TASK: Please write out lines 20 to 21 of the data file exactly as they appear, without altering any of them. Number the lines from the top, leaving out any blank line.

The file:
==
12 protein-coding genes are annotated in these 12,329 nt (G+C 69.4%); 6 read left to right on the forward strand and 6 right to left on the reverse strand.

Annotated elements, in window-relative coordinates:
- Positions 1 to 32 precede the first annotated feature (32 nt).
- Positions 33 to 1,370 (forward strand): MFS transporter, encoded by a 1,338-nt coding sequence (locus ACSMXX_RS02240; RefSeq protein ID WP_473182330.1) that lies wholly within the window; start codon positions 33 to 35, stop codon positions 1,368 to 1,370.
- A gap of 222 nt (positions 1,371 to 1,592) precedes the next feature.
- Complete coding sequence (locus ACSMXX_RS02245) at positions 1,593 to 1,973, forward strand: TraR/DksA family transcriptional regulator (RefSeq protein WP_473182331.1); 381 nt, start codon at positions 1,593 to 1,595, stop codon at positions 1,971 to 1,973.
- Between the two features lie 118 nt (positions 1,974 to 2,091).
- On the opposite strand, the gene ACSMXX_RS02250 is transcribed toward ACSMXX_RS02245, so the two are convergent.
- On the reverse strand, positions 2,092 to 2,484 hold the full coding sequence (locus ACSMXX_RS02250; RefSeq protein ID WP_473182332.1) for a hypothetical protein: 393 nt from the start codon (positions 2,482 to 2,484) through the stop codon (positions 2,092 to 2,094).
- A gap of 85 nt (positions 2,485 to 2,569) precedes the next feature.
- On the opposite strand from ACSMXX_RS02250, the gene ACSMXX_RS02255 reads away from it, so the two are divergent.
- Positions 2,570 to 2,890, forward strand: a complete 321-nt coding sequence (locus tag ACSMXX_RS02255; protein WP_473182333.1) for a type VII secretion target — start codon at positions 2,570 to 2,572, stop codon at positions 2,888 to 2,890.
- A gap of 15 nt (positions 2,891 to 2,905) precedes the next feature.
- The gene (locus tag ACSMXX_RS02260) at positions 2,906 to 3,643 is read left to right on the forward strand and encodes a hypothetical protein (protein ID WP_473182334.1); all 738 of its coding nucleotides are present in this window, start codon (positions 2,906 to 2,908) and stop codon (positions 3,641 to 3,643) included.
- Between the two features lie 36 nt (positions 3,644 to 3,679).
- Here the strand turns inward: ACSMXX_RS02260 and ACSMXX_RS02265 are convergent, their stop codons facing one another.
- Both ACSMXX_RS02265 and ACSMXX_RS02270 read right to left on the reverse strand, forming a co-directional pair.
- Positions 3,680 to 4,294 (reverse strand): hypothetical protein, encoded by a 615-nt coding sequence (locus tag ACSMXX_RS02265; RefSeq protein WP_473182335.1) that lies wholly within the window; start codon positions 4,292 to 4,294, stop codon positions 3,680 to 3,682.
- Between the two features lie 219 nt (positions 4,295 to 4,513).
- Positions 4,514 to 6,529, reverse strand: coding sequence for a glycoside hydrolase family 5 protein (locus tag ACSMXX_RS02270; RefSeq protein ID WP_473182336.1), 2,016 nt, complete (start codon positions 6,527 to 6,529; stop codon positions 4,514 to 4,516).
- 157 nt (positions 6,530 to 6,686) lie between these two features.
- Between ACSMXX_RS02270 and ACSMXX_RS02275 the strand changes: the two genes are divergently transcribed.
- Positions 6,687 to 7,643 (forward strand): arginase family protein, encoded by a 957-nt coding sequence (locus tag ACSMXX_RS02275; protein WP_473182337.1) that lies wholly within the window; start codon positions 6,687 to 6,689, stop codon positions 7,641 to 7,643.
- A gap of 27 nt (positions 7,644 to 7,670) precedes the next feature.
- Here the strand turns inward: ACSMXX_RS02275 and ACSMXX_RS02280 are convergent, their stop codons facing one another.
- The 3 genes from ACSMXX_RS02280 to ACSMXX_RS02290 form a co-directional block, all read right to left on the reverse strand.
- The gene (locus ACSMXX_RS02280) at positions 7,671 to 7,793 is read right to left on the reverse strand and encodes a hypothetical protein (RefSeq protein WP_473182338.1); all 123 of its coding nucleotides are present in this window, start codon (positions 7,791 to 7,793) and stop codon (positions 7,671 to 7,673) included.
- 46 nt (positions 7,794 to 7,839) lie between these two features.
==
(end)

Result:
- Positions 4,514 to 6,529, reverse strand: coding sequence for a glycoside hydrolase family 5 protein (locus tag ACSMXX_RS02270; RefSeq protein ID WP_473182336.1), 2,016 nt, complete (start codon positions 6,527 to 6,529; stop codon positions 4,514 to 4,516).
- 157 nt (positions 6,530 to 6,686) lie between these two features.